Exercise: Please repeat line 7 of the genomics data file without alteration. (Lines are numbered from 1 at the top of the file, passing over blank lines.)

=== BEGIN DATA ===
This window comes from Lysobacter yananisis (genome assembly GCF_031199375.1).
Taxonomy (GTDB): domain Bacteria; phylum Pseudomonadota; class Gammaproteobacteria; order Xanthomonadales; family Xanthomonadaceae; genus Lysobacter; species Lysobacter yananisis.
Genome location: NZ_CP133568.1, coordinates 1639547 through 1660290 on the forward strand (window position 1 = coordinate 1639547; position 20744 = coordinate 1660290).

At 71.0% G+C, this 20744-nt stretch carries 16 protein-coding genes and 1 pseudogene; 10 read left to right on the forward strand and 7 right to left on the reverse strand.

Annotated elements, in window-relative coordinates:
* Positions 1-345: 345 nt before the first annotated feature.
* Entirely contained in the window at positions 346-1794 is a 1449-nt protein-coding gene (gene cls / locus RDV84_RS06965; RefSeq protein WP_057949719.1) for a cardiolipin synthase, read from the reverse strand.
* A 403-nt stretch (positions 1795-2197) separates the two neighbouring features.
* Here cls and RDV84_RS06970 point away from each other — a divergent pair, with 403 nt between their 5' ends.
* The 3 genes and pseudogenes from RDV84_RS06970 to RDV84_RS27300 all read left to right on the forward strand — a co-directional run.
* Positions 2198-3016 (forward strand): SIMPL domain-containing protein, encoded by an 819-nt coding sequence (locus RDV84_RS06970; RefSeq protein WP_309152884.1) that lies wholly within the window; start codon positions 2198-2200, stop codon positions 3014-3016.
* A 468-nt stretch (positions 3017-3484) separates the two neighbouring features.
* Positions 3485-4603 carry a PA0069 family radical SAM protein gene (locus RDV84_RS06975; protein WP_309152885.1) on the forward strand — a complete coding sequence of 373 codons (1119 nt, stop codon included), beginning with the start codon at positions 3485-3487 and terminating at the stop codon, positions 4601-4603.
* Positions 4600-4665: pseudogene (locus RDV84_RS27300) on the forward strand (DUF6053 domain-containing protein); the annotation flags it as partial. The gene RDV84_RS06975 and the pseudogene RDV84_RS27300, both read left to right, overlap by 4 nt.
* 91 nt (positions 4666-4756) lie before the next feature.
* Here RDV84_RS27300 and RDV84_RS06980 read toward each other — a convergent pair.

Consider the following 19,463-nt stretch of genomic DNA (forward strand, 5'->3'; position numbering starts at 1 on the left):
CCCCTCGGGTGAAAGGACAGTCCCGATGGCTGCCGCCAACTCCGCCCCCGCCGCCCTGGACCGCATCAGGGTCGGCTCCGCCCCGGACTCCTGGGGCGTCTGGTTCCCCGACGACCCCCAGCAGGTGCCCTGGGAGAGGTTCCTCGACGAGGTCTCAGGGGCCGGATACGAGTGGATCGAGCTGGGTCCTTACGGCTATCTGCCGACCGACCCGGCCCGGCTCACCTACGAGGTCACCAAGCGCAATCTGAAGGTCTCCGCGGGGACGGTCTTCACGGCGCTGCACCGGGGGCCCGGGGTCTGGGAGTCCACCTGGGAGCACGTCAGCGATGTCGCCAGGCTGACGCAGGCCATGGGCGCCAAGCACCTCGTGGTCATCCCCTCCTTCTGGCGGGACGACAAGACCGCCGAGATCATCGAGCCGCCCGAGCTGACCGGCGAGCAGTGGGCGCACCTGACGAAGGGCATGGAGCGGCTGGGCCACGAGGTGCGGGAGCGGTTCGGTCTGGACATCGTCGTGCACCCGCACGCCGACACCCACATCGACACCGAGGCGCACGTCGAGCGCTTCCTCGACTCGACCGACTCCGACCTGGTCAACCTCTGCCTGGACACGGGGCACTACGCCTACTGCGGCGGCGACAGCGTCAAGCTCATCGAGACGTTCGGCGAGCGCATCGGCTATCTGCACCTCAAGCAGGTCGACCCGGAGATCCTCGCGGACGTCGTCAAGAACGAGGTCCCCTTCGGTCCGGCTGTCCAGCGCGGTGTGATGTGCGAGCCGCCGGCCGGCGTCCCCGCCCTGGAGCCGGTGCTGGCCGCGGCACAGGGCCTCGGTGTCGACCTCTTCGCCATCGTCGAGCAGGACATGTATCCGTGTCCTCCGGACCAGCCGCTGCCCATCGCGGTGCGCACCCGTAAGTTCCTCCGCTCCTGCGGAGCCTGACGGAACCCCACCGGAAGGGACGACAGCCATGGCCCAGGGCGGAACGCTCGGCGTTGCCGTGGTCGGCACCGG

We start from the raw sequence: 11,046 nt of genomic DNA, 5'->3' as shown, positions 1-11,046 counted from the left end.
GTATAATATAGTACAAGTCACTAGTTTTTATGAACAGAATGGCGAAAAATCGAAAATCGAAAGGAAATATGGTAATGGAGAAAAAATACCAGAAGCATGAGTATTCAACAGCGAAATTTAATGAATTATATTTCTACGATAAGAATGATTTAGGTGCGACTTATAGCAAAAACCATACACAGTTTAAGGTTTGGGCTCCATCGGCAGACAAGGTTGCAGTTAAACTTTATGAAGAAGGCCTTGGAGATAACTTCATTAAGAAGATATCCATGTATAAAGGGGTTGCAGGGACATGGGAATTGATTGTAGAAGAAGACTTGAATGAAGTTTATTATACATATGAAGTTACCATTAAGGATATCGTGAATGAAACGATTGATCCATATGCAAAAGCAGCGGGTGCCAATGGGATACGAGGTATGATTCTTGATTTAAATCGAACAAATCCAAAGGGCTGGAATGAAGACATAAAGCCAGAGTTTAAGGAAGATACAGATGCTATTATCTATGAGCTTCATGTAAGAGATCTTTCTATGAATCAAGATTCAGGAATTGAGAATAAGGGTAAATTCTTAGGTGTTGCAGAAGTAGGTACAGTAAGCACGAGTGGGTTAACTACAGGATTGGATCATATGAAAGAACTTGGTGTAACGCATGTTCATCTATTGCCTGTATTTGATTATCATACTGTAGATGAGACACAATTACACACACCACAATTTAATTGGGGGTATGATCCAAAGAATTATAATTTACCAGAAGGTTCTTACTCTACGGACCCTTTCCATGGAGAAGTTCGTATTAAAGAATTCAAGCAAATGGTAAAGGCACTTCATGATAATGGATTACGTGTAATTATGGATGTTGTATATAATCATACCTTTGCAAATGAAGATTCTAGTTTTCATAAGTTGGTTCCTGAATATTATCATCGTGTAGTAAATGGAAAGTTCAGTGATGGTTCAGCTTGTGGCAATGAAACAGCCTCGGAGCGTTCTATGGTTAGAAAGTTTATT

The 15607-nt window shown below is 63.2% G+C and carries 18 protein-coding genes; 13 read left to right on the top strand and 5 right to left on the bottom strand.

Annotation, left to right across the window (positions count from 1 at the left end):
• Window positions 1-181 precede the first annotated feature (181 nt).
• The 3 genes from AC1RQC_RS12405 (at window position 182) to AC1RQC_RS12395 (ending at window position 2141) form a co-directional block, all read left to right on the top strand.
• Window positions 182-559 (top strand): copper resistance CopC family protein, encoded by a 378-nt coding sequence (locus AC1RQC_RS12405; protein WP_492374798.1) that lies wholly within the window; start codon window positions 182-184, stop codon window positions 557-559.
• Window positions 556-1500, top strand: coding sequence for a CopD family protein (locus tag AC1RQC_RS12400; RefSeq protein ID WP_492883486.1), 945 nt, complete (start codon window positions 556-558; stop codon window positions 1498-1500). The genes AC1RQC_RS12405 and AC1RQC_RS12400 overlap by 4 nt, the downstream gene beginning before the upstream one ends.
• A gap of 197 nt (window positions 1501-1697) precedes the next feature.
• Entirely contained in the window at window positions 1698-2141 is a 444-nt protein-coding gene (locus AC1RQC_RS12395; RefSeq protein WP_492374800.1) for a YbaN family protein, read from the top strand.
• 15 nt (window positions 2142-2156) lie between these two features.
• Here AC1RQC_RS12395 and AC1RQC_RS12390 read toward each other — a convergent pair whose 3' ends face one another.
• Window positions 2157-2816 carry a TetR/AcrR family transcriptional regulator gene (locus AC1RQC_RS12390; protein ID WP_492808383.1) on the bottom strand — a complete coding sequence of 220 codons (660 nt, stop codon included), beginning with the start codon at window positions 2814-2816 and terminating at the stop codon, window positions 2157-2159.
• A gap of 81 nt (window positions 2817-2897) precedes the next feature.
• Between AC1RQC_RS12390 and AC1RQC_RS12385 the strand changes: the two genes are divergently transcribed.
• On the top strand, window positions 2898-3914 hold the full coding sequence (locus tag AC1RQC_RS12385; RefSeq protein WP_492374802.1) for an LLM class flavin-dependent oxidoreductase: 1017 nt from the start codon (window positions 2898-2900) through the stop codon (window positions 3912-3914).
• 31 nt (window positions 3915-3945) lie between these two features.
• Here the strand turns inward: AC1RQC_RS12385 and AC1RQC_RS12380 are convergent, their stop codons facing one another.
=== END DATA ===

* Entirely contained in the window at positions 346-1794 is a 1449-nt protein-coding gene (gene cls / locus RDV84_RS06965; RefSeq protein WP_057949719.1) for a cardiolipin synthase, read from the reverse strand.